Where are we going to go? Well that is up to you. I advise that you head north. That sounds funny, but the state of Florida is not that wide. We have all seen the sat images of our state completely engulfed in a hurricanes bands. I live near the coast and have family that lives up to 60 miles inland.They have experienced all of the same problems that those on the coast have. If you chose a location, do so ahead of time. Trying to get a hotel room when the hurricane is 100 miles off shore is going to be like finding a needle in a hay stack. You may not find an open hotel room outside of a 6 hour drive! During hurricane charlie i had friends that did not find a hotel room till they were on the west side of Atlanta!! That is over 7 hours away and took them 12 hours to get there!! This is why you need those few extra days off from work and a plan already in place.

Make sure you have your plan written down and your family knows about it. Make sure you have a list of contact's, and their contact information. Make sure a few friends or family know where and what your plans are. This way your mom in Idaho isn't sitting in front of the TV watching the news to find out why you haven't called in 5 days and pulling her hair out!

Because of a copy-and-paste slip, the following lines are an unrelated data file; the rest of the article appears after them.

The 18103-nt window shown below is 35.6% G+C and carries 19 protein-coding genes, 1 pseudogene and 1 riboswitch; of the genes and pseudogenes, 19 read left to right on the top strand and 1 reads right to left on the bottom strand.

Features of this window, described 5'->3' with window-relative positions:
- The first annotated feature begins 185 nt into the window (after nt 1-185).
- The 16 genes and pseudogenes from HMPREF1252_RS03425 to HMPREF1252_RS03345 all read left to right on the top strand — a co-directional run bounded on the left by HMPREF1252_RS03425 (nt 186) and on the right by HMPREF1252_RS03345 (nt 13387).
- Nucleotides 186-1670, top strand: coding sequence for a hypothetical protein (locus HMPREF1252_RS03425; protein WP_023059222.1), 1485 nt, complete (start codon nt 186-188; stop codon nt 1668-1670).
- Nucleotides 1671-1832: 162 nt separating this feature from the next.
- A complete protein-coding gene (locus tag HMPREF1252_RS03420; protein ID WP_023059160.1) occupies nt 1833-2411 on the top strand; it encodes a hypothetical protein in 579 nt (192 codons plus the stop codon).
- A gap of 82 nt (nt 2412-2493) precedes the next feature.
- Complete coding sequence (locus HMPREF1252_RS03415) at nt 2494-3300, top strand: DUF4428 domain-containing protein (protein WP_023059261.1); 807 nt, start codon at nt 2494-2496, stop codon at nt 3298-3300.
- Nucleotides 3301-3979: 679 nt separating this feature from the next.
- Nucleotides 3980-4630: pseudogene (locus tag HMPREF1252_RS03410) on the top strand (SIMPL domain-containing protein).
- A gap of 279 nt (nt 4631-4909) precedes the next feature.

Be ready to adapt. These storms change direction and cause other issues like tornadoes ,flooding and traffic jams.Make sure you stay updated and ready to change your plan if need be to stay safe. This plan B,should be pre planned and in your main plan. Going seat of the pants ,will cause some issues if you've already passed the plan onto loved ones or friends. If you decide to stay and shelter in place there are some things you need to do.

Getting ready.
Getting ready for a hurricane is no different than any other preperations. You have a plan, your preps, and then you use them. You will want some basic supplies on hand. Again what works for me may not you.